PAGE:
If You Only Listen to One PowerPoint Tip…

projectorThese days, many meeting rooms have built-in projectors and/or screens. Some even have built-in computers so the need to lug a laptop with you has essentially been eliminated. Let’s face it, a USB drive will fit even the largest of presentations and can fit on your keychain – plus it won’t hurt your back. But even though all this is there to make your life easy, it can also work against you. Unless you test your presentation on the exact equipment that you’ll be running it on, you’re running a huge risk.

Presentation Success: Three More PowerPoint Mistakes to Avoid

Presentation  Success: Three More PowerPoint Mistakes to AvoidIn my prior article on PowerPoint mistakes to avoid, I covered three common mistakes that I see over and over again with presentations that use overheads. Of course, there’s plenty more mistakes that novice (and yes, even experienced) presenters make when they use this medium for presentations and we’ll get to more of them in future articles. For now, here are three more PowerPoint mistakes that you should try to avoid.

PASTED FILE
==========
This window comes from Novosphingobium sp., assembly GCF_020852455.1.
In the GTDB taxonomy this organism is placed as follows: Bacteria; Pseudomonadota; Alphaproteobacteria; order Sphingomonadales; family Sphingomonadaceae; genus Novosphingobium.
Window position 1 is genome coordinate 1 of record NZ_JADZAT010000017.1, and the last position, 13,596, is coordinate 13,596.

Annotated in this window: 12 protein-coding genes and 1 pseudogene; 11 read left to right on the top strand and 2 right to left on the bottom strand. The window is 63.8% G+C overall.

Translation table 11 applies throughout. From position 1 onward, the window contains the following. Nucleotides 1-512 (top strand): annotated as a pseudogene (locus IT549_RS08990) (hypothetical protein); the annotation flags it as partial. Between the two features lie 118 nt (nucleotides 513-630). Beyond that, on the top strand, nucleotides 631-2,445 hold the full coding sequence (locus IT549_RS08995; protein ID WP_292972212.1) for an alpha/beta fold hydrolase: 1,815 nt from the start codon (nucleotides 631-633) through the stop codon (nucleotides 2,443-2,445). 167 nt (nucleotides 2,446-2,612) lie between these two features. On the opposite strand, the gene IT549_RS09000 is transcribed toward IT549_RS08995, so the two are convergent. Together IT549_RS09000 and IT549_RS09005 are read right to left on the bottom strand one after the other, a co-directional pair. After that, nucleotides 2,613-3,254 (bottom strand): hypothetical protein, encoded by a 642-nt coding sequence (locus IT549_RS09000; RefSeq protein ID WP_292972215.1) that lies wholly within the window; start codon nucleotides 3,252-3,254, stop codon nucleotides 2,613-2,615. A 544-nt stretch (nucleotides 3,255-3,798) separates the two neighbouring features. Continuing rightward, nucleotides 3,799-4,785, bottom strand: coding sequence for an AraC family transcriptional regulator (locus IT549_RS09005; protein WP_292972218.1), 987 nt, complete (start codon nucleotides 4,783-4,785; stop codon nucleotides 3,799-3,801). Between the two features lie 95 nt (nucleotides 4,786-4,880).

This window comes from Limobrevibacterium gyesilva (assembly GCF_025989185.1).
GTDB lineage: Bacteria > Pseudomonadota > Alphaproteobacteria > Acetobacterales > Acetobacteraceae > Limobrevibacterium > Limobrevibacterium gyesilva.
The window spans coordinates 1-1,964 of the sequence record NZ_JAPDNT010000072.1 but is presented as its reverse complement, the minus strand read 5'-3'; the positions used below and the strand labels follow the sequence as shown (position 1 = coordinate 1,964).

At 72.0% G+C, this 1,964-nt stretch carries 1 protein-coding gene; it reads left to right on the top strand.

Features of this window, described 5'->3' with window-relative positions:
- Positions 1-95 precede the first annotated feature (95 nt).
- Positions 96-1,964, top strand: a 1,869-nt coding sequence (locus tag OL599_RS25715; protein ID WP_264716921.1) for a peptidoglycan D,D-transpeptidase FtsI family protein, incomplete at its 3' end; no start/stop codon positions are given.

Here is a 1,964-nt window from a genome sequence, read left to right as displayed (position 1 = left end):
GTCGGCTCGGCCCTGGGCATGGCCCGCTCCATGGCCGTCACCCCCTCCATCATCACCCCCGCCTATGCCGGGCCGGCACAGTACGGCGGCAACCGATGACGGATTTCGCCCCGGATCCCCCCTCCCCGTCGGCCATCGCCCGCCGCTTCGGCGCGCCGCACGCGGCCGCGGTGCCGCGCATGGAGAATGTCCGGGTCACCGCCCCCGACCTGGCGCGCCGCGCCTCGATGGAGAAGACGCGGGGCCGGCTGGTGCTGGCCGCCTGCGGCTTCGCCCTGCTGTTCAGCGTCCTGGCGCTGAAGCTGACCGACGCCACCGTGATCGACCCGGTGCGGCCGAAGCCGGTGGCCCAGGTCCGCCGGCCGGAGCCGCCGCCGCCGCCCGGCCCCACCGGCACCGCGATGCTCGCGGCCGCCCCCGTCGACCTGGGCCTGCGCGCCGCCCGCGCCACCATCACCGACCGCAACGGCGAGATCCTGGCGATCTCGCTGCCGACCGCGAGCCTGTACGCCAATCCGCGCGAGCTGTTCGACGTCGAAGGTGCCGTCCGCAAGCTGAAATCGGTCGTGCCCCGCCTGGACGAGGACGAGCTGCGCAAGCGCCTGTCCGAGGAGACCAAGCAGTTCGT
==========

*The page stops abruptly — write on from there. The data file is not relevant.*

1: Using text that is too small.

Public Speaking Success: The 80/20 Rule of Speech Preparation

80 20 ruleYou’re probably familiar with the 80/20 rule— it seems like virtually everything in life can use it in some fashion. Some of the rules invert the two numbers such as 80% of your sales come from 20% of your clients, while others slice two or more things into an 80% chunk and a 20% chunk. In public speaking, the latter rule is used – 80% of your time is spent on preparation while 20% is spent on practice and delivery.

Public Speaking Success: The Pregnant Pause

Public Speaking Success: The Pregnant PauseWhenever I use the term “Pregnant Pause” among people who don’t speak for a living, it always raises eyebrows. It’s an odd term, but it essentially means an elongated pause (usually ten seconds or longer) used during a speech. Pregnant pauses aren’t always bad either; they can enhance a speech when used correctly. So let’s take a closer look at the pregnant pause.

A replacement for “ums” and “ahs”: